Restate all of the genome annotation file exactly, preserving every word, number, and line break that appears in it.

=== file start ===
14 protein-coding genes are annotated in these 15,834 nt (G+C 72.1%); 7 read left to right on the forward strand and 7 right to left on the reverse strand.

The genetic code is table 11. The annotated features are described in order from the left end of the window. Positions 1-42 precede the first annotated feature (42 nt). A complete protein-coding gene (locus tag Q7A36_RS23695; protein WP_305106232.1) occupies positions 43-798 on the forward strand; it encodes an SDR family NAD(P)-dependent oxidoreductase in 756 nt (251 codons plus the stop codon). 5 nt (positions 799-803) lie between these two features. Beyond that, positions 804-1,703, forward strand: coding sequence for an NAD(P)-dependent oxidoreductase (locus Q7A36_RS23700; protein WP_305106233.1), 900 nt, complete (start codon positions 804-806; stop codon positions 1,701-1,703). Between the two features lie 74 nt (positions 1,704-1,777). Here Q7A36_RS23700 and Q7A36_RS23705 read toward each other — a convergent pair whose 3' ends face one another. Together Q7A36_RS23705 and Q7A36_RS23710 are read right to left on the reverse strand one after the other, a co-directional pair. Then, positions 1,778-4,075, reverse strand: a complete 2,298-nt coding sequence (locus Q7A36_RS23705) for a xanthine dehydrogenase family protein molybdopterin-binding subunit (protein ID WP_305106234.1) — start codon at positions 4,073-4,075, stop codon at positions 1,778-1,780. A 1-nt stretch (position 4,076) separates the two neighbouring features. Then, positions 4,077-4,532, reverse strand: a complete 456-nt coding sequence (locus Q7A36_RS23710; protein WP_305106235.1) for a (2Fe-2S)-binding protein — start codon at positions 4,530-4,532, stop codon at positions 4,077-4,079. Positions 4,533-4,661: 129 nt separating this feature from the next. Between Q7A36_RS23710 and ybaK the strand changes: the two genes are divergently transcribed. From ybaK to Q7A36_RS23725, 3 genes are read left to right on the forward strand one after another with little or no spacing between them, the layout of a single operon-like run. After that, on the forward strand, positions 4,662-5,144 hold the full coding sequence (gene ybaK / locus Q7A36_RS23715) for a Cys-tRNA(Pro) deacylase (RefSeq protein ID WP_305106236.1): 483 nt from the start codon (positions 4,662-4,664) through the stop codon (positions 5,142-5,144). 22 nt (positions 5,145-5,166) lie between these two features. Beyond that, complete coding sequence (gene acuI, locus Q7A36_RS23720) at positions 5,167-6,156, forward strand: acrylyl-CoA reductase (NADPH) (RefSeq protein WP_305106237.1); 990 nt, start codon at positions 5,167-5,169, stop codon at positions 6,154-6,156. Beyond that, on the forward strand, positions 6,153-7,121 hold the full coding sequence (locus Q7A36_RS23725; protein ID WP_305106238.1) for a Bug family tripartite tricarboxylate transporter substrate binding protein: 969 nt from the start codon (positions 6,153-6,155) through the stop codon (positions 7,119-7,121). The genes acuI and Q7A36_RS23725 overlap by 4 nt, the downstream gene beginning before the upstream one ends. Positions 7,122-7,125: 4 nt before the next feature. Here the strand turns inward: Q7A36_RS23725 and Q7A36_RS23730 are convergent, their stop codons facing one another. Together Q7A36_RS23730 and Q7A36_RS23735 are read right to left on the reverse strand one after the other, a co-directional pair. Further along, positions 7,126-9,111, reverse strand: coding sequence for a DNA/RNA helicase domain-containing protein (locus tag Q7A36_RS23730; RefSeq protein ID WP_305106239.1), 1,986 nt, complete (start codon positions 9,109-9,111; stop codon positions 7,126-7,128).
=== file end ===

14 protein-coding genes are annotated in these 15,834 nt (G+C 72.1%); 7 read left to right on the forward strand and 7 right to left on the reverse strand.

The genetic code is table 11. The annotated features are described in order from the left end of the window. Positions 1-42 precede the first annotated feature (42 nt). A complete protein-coding gene (locus tag Q7A36_RS23695; protein WP_305106232.1) occupies positions 43-798 on the forward strand; it encodes an SDR family NAD(P)-dependent oxidoreductase in 756 nt (251 codons plus the stop codon). 5 nt (positions 799-803) lie between these two features. Beyond that, positions 804-1,703, forward strand: coding sequence for an NAD(P)-dependent oxidoreductase (locus Q7A36_RS23700; protein WP_305106233.1), 900 nt, complete (start codon positions 804-806; stop codon positions 1,701-1,703). Between the two features lie 74 nt (positions 1,704-1,777). Here Q7A36_RS23700 and Q7A36_RS23705 read toward each other — a convergent pair whose 3' ends face one another. Together Q7A36_RS23705 and Q7A36_RS23710 are read right to left on the reverse strand one after the other, a co-directional pair. Then, positions 1,778-4,075, reverse strand: a complete 2,298-nt coding sequence (locus Q7A36_RS23705) for a xanthine dehydrogenase family protein molybdopterin-binding subunit (protein ID WP_305106234.1) — start codon at positions 4,073-4,075, stop codon at positions 1,778-1,780. A 1-nt stretch (position 4,076) separates the two neighbouring features. Then, positions 4,077-4,532, reverse strand: a complete 456-nt coding sequence (locus Q7A36_RS23710; protein WP_305106235.1) for a (2Fe-2S)-binding protein — start codon at positions 4,530-4,532, stop codon at positions 4,077-4,079. Positions 4,533-4,661: 129 nt separating this feature from the next. Between Q7A36_RS23710 and ybaK the strand changes: the two genes are divergently transcribed. From ybaK to Q7A36_RS23725, 3 genes are read left to right on the forward strand one after another with little or no spacing between them, the layout of a single operon-like run. After that, on the forward strand, positions 4,662-5,144 hold the full coding sequence (gene ybaK / locus Q7A36_RS23715) for a Cys-tRNA(Pro) deacylase (RefSeq protein ID WP_305106236.1): 483 nt from the start codon (positions 4,662-4,664) through the stop codon (positions 5,142-5,144). 22 nt (positions 5,145-5,166) lie between these two features. Beyond that, complete coding sequence (gene acuI, locus Q7A36_RS23720) at positions 5,167-6,156, forward strand: acrylyl-CoA reductase (NADPH) (RefSeq protein WP_305106237.1); 990 nt, start codon at positions 5,167-5,169, stop codon at positions 6,154-6,156. Beyond that, on the forward strand, positions 6,153-7,121 hold the full coding sequence (locus Q7A36_RS23725; protein ID WP_305106238.1) for a Bug family tripartite tricarboxylate transporter substrate binding protein: 969 nt from the start codon (positions 6,153-6,155) through the stop codon (positions 7,119-7,121). The genes acuI and Q7A36_RS23725 overlap by 4 nt, the downstream gene beginning before the upstream one ends. Positions 7,122-7,125: 4 nt before the next feature. Here the strand turns inward: Q7A36_RS23725 and Q7A36_RS23730 are convergent, their stop codons facing one another. Together Q7A36_RS23730 and Q7A36_RS23735 are read right to left on the reverse strand one after the other, a co-directional pair. Further along, positions 7,126-9,111, reverse strand: coding sequence for a DNA/RNA helicase domain-containing protein (locus tag Q7A36_RS23730; RefSeq protein ID WP_305106239.1), 1,986 nt, complete (start codon positions 9,109-9,111; stop codon positions 7,126-7,128).